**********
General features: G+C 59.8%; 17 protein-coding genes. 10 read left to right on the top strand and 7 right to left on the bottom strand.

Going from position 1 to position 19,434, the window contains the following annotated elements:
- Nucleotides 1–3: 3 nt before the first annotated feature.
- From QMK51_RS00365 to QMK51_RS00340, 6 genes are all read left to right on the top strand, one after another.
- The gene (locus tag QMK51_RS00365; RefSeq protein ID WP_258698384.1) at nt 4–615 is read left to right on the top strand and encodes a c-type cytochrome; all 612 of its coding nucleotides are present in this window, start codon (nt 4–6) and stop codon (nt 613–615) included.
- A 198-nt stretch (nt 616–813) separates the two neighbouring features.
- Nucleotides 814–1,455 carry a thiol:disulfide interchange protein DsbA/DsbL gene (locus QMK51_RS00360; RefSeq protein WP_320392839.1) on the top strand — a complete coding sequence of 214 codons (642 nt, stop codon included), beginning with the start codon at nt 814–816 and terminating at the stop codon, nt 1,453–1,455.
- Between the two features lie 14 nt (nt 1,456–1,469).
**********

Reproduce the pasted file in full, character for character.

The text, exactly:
General features: G+C 59.8%; 17 protein-coding genes. 10 read left to right on the top strand and 7 right to left on the bottom strand.

Going from position 1 to position 19,434, the window contains the following annotated elements:
- Nucleotides 1–3: 3 nt before the first annotated feature.
- From QMK51_RS00365 to QMK51_RS00340, 6 genes are all read left to right on the top strand, one after another.
- The gene (locus tag QMK51_RS00365; RefSeq protein ID WP_258698384.1) at nt 4–615 is read left to right on the top strand and encodes a c-type cytochrome; all 612 of its coding nucleotides are present in this window, start codon (nt 4–6) and stop codon (nt 613–615) included.
- A 198-nt stretch (nt 616–813) separates the two neighbouring features.
- Nucleotides 814–1,455 carry a thiol:disulfide interchange protein DsbA/DsbL gene (locus QMK51_RS00360; RefSeq protein WP_320392839.1) on the top strand — a complete coding sequence of 214 codons (642 nt, stop codon included), beginning with the start codon at nt 814–816 and terminating at the stop codon, nt 1,453–1,455.
- Between the two features lie 14 nt (nt 1,456–1,469).